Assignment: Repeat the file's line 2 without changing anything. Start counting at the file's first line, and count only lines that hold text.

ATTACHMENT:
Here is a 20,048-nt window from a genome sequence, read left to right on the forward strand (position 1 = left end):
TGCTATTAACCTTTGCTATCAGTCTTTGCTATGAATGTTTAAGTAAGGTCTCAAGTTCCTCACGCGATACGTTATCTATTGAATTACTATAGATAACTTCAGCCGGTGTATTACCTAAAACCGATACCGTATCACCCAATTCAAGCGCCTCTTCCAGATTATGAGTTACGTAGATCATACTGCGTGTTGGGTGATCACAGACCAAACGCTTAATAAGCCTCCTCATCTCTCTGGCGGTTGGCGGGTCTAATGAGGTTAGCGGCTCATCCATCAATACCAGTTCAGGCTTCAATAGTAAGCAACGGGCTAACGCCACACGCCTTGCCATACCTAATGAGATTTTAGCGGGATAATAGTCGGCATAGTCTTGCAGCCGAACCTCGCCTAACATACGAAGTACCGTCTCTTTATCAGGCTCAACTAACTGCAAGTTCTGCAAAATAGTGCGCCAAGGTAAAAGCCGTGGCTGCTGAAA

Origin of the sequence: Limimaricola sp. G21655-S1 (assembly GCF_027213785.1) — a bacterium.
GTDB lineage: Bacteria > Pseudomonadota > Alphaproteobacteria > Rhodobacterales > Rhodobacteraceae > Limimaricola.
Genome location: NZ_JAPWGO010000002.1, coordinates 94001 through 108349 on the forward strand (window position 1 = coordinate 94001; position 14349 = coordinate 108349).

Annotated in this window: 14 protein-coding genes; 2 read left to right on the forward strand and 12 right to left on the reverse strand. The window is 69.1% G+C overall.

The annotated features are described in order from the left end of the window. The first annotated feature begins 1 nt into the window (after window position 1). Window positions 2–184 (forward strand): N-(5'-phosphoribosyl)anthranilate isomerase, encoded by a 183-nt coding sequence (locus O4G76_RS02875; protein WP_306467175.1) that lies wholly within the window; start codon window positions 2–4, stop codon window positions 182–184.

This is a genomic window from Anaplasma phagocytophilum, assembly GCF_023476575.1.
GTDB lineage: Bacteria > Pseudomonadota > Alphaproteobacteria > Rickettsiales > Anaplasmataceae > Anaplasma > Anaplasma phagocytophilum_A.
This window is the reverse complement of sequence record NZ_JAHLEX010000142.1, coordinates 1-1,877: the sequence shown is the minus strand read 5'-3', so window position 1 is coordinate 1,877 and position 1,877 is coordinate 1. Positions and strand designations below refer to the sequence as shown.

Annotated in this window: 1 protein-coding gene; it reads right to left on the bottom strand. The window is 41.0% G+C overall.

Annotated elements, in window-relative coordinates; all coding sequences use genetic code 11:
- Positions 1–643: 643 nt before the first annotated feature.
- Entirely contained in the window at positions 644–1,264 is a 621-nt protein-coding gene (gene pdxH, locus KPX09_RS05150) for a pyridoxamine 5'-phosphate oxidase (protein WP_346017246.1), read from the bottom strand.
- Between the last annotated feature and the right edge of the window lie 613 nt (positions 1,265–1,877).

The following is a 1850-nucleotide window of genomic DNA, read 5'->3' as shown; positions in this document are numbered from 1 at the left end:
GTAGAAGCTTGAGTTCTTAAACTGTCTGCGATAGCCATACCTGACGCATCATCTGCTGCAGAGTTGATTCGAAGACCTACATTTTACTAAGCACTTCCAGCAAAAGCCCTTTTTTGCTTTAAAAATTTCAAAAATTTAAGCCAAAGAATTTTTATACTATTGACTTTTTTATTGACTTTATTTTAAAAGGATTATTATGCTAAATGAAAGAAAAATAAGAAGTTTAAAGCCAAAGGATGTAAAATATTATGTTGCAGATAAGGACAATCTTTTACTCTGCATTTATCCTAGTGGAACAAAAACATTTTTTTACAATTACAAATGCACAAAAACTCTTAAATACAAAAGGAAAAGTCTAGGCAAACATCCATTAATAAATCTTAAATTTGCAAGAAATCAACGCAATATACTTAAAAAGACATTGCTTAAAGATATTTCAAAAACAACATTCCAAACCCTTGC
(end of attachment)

TGCTATTAACCTTTGCTATCAGTCTTTGCTATGAATGTTTAAGTAAGGTCTCAAGTTCCTCACGCGATACGTTATCTATTGAATTACTATAGATAACTTCAGCCGGTGTATTACCTAAAACCGATACCGTATCACCCAATTCAAGCGCCTCTTCCAGATTATGAGTTACGTAGATCATACTGCGTGTTGGGTGATCACAGACCAAACGCTTAATAAGCCTCCTCATCTCTCTGGCGGTTGGCGGGTCTAATGAGGTTAGCGGCTCATCCATCAATACCAGTTCAGGCTTCAATAGTAAGCAACGGGCTAACGCCACACGCCTTGCCATACCTAATGAGATTTTAGCGGGATAATAGTCGGCATAGTCTTGCAGCCGAACCTCGCCTAACATACGAAGTACCGTCTCTTTATCAGGCTCAACTAACTGCAAGTTCTGCAAAATAGTGCGCCAAGGTAAAAGCCGTGGCTGCTGAAA